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written by Frank, August 26, 2013
Oh Ken T...perhaps you were not up close and personal enough. John Paul II, Thatcher and Reagan worked a three way tag team and the Soviet Union is no more. You may equivocate all you want but it quite possible you never had the chance to drive by a SAC alert pad where B-52's were "cocked" and KC-135 Tankers were fill to to the brim to refuel the bombers once the Emergency War Order was issued and the aircraft launched. Thanks to those three, we've reduced that threat greatly.
And OBTW, you can itch and moan all you want about Reaganomics but what business is it of your what wage I bring home? Why don't you just pay attention to your own bankbook. Liberals...just a bunch of unwelcome busy bodies who think their life's mission is to get the twig out of other people's eyes while ignoring the giant log blinding them.
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written by Ken Tremendous, August 26, 2013
@ No I agree with you Frank that Reagan, Thatcher and JPII (and not in that order!) were instrumental in the collapse of the Soviet Union.

And I agree that Reagan and Thatcher really helped the West emerge from the dreary and inflationary-sclerosis of the 1970's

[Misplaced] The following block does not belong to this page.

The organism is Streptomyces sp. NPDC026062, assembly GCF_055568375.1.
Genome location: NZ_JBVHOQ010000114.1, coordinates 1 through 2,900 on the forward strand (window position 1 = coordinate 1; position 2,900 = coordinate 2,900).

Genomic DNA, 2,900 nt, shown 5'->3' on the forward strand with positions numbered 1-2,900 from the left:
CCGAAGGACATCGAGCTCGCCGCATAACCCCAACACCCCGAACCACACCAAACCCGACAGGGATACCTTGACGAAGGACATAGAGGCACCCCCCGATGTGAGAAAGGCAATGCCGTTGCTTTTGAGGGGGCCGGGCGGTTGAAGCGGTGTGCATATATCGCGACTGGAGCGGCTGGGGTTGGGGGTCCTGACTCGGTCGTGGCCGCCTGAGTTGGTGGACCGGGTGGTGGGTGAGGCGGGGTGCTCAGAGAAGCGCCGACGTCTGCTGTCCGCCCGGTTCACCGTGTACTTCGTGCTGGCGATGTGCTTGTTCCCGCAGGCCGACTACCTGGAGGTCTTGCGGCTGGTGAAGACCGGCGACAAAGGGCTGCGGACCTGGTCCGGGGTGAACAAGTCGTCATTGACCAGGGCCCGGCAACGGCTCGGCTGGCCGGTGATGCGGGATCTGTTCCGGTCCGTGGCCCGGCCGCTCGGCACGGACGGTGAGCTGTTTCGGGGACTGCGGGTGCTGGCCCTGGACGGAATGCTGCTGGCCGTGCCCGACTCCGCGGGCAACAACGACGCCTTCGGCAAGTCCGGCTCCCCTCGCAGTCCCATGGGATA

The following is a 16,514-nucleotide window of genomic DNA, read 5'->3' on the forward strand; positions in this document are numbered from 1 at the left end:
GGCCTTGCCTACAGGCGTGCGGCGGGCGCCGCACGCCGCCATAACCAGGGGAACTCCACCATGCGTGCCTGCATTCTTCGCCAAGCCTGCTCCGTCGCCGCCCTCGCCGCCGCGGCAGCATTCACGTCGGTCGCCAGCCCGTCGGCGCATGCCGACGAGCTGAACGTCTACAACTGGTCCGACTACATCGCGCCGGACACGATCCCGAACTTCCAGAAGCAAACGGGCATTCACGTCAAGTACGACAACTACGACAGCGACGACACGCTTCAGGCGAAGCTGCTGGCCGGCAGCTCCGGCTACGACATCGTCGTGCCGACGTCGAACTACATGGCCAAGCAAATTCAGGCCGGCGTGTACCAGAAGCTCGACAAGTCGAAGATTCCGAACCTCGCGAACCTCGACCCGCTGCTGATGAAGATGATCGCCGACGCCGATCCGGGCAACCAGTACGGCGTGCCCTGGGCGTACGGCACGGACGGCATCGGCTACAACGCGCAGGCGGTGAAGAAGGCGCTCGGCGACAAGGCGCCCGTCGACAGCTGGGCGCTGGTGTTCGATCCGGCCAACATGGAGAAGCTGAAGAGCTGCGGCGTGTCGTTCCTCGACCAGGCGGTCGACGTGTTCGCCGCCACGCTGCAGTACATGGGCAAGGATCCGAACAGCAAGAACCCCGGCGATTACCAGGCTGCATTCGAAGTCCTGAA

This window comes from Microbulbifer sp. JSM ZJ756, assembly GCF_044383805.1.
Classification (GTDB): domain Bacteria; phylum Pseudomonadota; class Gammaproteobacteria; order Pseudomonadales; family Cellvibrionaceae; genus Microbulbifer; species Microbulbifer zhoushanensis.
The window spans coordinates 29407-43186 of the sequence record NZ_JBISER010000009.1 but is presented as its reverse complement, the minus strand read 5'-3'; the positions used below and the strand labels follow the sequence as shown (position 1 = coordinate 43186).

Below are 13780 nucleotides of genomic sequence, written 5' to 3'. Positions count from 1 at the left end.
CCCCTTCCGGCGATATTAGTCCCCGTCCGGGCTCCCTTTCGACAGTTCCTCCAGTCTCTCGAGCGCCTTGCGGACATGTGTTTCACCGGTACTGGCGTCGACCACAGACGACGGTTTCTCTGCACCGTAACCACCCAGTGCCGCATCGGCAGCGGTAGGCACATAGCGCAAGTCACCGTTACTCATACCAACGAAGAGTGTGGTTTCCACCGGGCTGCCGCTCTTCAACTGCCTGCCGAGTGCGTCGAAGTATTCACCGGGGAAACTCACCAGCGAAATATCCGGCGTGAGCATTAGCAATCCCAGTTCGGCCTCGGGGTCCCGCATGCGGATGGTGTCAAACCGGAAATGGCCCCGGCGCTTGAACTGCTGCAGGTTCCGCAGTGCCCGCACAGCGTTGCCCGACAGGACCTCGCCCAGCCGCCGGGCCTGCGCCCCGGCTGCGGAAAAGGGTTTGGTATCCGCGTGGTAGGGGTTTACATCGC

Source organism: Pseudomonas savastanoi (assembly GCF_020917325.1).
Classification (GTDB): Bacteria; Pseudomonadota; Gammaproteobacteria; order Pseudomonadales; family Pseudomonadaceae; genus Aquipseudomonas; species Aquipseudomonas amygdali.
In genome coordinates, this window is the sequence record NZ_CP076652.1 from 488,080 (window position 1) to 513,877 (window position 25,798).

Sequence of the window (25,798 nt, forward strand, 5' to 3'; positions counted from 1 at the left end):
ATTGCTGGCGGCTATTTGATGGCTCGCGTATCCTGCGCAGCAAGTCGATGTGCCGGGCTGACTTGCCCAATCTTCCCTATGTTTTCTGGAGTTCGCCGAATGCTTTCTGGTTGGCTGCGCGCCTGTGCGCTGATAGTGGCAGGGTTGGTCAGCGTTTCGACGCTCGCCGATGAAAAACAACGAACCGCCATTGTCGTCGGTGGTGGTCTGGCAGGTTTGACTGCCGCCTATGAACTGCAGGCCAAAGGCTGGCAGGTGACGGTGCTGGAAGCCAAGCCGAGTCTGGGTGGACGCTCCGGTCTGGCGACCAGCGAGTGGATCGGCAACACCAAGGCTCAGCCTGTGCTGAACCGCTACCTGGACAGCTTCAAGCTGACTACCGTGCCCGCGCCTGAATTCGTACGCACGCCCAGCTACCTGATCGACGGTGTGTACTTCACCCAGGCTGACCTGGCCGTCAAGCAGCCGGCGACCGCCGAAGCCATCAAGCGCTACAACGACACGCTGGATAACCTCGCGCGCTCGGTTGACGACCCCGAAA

But....I also think it is undeniable that the changes that they helped usher in have had longer term effects which have not been so salutary. One effect is the continuing weakness of labor. Yes labor was out of control especially in Britain in the 70's. But we gone from that world to one in which it is very difficult for large segments of the working population to earn a good living. Another effect was the metastasis of the financial sector which has both dramatically increased the gains at the top for people with lots of money to invest while at the same time promoting debt fueled consumption for almost everyone else--in which basically everything is purchased on time. Meanwhile those who work in finance bid up the price of everything from health care to college to housing in many markets.